0300-0400: WX9GRB (Confirmed time slot from 2020)
0400-0500: WX1BOX (Confirmed time slot from last year)
0500-0600: WX9LOT (Confirmed time slot from last year)
0600-0700: WX4HUN (Confirmed time slot from last year)
0700-0800: WX8APX (Time slot confirmed for this year)
0800-0900: WX8APX (Time slot confirmed for this year)
0900-1000: Open
1000-1100: WX7SLC (Confirmed time slot from last year)
1100-1200: WX1GYX (Time slot confirmed for this year)
1200-1300: W7NWS (Confirmed time slot from last year)
1300-1400: WX7SLC (Confirmed time slot from last year)
1400-1500: WX1AW (Confirmed time slot from last year)
1500-1600: WX1BOX (Confirmed time slot from last year)
1600-1700: WX4NC (Time slot confirmed for this year)
2000-2100: WX4JKL (Confirmed time slot from last year – new NWS office from 2021)
1800-1900: WX6LOX (Time slot confirmed for this year)
1900-2000: K0MPX (Confirmed time slot from last year)
2000-2100: WX4JKL (Confirmed time slot from last year – new NWS office from 2021)
2100-2300: WX4NHC (Time slot confirmed for this year)
2300-2400: Open

There will be other conference systems utilized for SKYWARN Recognition Day. They are as follows:

The New England Reflector Gateway System will be utilized by the NWS Boston/Norton, Mass. and NWS Gray, Maine offices from 0000-0500 UTC and 1200-2400 UTC. The New England Gateway system is on EchoLink Conference server *NEW-ENG3* Node: 9123, IRLP reflector 9123. If other NWS offices would like to join the system, they are welcome to do so and participants in SKYWARN Recognition Day can also use that system to make contact with various NWS offices. This is a great place to move off the *WX_TALK* Node: 7203/IRLP 9219 system after your scheduled time if other Amateurs or NWS offices whish to make contact with you.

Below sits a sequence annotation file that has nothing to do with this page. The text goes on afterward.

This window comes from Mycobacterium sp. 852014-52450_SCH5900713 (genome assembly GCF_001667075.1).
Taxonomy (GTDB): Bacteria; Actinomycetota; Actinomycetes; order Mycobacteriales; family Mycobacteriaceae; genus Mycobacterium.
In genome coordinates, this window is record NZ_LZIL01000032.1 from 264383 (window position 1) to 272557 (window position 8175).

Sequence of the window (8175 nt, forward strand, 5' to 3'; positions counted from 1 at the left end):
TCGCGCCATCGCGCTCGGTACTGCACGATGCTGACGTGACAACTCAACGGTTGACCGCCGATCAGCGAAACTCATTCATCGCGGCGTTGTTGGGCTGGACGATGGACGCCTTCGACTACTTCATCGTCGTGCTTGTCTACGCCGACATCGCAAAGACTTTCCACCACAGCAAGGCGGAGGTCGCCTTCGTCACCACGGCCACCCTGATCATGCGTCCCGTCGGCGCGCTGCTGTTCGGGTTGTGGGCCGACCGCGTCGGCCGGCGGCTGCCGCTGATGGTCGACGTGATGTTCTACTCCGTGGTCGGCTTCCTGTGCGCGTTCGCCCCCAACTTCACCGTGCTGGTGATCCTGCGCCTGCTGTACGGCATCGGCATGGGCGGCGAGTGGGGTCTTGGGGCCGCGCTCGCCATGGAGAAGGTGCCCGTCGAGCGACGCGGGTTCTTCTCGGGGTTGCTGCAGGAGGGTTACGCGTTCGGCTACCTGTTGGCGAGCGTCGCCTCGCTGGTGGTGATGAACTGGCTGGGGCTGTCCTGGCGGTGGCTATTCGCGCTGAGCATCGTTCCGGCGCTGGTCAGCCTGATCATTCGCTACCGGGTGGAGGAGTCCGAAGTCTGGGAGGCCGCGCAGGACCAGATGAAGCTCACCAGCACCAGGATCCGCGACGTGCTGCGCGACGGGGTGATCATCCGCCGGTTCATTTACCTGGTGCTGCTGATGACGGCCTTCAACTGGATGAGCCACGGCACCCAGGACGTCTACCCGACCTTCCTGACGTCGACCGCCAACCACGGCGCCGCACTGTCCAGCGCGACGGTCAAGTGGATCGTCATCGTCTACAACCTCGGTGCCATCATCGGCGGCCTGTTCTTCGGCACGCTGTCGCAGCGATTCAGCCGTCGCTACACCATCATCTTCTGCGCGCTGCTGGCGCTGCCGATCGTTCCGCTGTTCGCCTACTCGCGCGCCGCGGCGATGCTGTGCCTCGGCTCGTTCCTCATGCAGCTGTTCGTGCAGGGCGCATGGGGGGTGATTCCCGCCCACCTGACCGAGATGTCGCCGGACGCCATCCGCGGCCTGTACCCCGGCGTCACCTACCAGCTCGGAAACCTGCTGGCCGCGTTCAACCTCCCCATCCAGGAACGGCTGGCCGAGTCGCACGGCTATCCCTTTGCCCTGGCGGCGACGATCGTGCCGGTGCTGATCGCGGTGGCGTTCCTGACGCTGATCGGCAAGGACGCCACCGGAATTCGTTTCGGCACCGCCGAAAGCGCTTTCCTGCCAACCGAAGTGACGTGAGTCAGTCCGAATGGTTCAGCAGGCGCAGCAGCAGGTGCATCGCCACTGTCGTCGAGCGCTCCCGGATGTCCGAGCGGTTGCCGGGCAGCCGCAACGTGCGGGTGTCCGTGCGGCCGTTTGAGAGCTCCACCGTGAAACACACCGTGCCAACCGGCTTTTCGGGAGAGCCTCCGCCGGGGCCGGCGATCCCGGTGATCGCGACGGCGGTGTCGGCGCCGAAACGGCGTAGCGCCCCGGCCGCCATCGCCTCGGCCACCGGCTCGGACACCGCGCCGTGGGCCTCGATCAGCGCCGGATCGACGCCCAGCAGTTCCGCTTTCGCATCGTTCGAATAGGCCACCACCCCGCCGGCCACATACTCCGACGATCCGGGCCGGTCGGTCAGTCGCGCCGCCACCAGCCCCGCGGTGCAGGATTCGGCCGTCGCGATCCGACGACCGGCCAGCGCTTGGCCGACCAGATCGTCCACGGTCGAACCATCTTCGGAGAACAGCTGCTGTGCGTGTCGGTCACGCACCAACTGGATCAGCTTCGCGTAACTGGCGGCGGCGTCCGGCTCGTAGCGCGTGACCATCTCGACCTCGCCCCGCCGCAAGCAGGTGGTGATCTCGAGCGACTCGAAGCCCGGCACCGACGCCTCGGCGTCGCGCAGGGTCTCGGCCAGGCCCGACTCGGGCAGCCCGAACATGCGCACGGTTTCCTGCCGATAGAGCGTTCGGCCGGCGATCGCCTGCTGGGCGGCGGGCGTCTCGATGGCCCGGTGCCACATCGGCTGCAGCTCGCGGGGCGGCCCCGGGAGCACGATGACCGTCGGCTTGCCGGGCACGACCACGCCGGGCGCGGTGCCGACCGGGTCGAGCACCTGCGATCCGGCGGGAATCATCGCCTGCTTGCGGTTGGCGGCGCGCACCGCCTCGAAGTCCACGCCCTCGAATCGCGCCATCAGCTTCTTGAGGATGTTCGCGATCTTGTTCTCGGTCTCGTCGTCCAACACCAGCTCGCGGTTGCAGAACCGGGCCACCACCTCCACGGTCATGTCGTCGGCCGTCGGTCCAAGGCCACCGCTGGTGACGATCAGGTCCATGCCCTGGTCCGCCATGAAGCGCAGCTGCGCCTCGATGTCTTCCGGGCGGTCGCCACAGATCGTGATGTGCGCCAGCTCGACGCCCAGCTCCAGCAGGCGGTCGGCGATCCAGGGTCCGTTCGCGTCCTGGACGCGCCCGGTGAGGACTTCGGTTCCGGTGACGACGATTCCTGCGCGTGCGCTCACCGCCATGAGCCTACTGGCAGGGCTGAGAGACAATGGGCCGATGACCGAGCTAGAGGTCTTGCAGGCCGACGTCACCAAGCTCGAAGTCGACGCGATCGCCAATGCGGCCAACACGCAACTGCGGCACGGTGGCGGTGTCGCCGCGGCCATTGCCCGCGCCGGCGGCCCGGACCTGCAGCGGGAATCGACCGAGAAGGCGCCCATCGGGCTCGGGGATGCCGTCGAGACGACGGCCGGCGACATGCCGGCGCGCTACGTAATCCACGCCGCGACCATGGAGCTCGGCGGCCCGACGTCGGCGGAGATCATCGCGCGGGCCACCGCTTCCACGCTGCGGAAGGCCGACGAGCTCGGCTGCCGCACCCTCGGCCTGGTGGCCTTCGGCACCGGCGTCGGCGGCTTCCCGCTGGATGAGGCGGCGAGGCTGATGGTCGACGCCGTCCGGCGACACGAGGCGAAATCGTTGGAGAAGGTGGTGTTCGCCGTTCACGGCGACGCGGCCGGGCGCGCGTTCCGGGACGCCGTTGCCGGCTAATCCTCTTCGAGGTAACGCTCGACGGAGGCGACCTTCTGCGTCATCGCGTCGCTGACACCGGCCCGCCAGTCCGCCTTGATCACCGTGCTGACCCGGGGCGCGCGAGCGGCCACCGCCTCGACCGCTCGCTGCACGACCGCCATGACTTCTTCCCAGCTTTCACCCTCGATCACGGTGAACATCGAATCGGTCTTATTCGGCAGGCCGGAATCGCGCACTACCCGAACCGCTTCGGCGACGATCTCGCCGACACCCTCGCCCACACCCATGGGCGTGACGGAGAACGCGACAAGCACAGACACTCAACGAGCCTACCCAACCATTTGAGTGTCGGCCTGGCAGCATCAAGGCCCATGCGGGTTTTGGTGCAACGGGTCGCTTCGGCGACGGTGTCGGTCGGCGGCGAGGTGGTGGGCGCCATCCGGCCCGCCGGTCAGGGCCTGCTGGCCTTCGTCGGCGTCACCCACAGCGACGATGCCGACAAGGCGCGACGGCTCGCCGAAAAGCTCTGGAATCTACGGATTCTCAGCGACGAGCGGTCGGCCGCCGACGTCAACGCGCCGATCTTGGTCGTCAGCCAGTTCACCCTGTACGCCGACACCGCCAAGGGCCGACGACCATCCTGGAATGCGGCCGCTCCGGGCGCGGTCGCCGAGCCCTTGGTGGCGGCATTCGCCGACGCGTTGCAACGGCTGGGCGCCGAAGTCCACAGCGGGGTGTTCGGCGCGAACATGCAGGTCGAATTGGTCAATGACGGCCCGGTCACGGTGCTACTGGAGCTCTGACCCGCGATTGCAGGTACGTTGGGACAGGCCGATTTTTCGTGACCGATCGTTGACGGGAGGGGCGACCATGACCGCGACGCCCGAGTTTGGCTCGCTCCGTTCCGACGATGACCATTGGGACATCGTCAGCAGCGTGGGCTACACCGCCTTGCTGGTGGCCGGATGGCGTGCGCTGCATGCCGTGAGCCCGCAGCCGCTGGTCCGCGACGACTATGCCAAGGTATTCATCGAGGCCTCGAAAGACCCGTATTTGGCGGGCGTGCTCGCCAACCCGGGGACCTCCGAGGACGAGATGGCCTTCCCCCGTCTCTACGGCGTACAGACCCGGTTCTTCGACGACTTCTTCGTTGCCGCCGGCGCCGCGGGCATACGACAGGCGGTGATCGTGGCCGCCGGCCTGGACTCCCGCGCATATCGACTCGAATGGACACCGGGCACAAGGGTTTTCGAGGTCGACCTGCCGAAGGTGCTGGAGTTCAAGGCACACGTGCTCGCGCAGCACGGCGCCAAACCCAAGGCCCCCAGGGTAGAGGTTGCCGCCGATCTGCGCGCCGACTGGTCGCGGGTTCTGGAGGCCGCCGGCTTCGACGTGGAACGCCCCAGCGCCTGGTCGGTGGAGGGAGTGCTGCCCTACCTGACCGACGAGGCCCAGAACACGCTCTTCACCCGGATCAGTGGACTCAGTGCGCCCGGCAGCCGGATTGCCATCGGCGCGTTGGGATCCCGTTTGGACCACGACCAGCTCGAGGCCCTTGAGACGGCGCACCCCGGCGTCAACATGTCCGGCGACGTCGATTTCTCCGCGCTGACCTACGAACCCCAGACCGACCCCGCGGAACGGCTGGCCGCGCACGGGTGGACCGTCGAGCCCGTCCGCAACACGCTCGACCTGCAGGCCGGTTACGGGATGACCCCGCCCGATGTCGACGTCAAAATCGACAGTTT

Also, the Western Reflector will be having NWS offices calling CQ as in past years and have multiple reflector channels and Echolink conferences available. There is reflector 9250/Echolink Conference *HI-GATE* node: 357564, IRLP 9251 and the *WORLD* Echolink Conference node: 479886, IRLP 9257/*DCF-ARC* Echolink Conference node: 336037 and IRLP 9258/EchoLink Conference *NV-GATE* Node: 152566 open for NWS offices. Please contact Kent-W7AOR for additional information on the Western Reflector.

A few technical reminders for folks interested in making contacts with the NWS Forecast Offices on the *WX-TALK* Node: 7203/IRLP 9219 and New England Reflector Gateway IRLP 9123/*NEW-ENG3* Echolink Node: 9123 systems:

-The system allows both EchoLink and IRLP connections. For EchoLink users, you connect to the *WX-TALK* Node: 7203 conference system. For IRLP users, you would connect to IRLP reflector 9219.

-If you are using EchoLink, the RF node or PC that you’re using must have EchoLink conferencing disabled. If it is not disabled, the system will automatically kick the node or PC off of the system. The reason this occurs is to prevent unintentional interference from a conferencing station that may not know the node is connected somewhere else. This will keep traffic moving on the net and reduce interference considerably.